As an undergraduate college student, I picked up on the textbook system fairly quickly. That is not to say that it wasnt a painful process. I charged hundreds of dollars on my credit cards in order to buy the books that I needed for the semester, and at the end of the semester I waited in an endless line of students hoping to recover at least a fraction of what I had paid. Chances are that what I was able to recover didnt even cover the interest on my credit cards.
The first time that I stood at the buyback counter and accepted a few dollars for a book, then saw the cashier slap a $75 price sticker on my book before I even walked away, I was incensed. Whats worse, is that outdated editions of books, or books for which there was a new edition planned were worth nothing in the bookstores eyes. Im sure that there were more than a few times that I allowed my books to be tossed into the trash so that I didnt have to lug them back across campus.
Of course, back then there was no Internet, no online bookstores, and no information superhighway. The buyback line at the college was the most accessible, logical place to go at the end of the semester especially for a student who didnt have a car. Now, one would be crazy to sell textbooks in the college buyback line. Here is why…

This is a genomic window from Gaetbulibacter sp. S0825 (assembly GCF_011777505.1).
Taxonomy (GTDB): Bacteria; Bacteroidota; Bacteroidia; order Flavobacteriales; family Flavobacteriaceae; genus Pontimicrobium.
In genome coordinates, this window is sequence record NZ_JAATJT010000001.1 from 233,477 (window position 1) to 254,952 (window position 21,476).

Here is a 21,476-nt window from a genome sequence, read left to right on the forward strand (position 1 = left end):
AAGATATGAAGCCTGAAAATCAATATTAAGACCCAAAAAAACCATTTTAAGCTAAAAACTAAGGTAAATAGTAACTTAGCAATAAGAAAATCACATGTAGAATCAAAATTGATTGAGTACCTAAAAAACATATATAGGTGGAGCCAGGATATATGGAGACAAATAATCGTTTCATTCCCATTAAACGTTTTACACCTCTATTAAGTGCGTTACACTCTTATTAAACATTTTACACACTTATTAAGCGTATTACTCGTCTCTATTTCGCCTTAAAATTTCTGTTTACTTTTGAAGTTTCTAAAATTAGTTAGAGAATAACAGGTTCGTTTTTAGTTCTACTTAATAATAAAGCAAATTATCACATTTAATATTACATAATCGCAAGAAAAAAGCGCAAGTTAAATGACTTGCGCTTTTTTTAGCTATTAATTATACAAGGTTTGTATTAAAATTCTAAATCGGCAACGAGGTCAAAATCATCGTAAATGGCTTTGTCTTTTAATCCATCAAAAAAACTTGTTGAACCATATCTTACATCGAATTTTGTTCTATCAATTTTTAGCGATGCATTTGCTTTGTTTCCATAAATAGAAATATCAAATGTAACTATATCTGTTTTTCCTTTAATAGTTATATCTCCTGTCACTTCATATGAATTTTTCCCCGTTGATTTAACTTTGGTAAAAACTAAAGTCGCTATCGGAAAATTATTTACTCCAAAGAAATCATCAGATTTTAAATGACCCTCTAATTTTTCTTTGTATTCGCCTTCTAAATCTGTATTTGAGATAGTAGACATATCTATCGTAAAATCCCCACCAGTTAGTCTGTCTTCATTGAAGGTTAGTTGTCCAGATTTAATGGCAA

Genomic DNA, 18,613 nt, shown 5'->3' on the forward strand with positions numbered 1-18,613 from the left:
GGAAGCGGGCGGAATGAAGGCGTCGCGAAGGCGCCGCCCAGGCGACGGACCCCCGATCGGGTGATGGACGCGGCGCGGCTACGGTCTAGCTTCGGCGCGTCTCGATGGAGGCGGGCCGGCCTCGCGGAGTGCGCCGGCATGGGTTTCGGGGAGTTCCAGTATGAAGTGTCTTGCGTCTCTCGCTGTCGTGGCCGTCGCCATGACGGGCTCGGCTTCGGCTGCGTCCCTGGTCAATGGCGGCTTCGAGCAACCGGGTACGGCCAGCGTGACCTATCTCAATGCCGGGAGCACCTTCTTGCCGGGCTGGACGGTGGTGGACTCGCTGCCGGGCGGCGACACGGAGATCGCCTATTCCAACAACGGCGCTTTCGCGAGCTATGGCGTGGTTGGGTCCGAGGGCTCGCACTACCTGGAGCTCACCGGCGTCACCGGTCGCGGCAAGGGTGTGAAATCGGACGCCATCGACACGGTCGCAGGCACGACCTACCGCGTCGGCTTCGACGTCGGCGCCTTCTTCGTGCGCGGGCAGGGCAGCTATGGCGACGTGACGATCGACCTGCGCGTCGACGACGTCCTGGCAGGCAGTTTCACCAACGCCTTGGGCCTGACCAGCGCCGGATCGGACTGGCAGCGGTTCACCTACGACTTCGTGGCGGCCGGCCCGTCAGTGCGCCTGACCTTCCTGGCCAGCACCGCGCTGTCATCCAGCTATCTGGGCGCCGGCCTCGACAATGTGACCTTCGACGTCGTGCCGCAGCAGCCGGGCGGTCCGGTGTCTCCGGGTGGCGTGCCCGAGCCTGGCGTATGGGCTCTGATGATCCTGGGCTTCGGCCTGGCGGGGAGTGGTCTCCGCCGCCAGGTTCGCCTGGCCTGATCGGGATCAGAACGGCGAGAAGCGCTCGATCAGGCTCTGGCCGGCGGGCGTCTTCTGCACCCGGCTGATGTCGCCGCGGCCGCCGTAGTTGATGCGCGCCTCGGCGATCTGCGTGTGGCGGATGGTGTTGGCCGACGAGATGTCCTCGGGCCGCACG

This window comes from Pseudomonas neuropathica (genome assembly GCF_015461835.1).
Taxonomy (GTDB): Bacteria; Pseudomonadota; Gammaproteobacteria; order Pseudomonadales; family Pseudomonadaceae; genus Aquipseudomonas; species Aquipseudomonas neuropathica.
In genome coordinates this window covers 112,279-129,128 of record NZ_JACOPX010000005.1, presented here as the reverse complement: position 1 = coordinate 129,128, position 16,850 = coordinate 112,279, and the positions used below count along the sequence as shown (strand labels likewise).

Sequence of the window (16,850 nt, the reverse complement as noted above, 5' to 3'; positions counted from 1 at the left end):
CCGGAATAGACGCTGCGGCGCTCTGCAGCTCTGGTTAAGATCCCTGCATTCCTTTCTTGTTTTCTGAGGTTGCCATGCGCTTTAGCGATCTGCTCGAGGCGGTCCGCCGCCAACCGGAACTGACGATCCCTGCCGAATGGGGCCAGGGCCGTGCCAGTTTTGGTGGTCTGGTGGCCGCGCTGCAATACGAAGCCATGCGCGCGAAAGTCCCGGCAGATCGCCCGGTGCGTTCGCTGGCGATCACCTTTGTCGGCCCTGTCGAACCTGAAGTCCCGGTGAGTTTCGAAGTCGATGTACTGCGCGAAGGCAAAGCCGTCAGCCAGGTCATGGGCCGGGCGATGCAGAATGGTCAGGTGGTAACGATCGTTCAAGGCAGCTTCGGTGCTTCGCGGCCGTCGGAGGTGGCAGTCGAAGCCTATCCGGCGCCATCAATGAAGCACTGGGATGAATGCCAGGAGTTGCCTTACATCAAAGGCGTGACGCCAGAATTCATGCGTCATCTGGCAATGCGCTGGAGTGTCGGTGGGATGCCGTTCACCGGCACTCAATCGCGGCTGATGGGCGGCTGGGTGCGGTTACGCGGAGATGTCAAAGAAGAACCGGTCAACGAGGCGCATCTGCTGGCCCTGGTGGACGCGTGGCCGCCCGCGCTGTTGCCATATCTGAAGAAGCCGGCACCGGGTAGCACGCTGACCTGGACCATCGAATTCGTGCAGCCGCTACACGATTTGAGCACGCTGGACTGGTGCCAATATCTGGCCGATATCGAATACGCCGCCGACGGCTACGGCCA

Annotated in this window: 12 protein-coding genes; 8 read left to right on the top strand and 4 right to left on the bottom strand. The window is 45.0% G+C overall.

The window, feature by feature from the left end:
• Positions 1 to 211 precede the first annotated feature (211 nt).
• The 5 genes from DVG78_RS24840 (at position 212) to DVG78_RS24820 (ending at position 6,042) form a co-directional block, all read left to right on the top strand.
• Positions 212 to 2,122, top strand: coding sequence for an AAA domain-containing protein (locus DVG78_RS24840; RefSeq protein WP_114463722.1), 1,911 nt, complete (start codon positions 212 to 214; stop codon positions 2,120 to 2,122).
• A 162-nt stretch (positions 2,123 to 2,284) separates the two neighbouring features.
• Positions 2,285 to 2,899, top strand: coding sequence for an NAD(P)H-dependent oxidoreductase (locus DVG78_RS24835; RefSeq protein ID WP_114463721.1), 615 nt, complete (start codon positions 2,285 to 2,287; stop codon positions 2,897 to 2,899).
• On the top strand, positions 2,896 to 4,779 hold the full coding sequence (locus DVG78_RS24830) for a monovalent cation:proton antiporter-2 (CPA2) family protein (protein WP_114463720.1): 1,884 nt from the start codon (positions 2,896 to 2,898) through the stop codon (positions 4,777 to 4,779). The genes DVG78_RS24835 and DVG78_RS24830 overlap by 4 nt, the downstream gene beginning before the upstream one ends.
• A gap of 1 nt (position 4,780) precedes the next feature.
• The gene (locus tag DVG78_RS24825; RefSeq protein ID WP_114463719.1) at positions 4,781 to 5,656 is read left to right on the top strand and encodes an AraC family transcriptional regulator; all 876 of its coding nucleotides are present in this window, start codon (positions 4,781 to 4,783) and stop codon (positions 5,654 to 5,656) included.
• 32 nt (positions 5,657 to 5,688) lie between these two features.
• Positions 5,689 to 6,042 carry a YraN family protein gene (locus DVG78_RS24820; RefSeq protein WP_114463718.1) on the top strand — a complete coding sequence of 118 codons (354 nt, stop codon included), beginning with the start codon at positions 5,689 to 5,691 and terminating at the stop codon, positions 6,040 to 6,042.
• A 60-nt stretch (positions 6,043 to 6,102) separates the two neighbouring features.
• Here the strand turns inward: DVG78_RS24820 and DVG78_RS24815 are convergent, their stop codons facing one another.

There is a better outlet for used textbooks sales: the online bookstores. Many schools cannot keep up with textbook request for classes they run out of textbooks and in that case, students usually flock to the Internet to find their books. There is no better position to be in than to have a book that a student desperately needs just days before class. Another piece of good news? Old editions are still worth something! Many professors choose to work with older editions for a variety of reasons. No matter what the reason, students will sometimes search specifically for an older edition and will be willing to pay more for it.
Individuals who sell textbooks online at outlets such as Amazon:http://www.amazon.com, Bigwords.com:http://www.bigwords.com, and eCampus:http://www.ecampus.com are poised not only to make back a greater portion of their initial investment, but also to set their own price, avoid infinite buyback lines, and help their fellow students!
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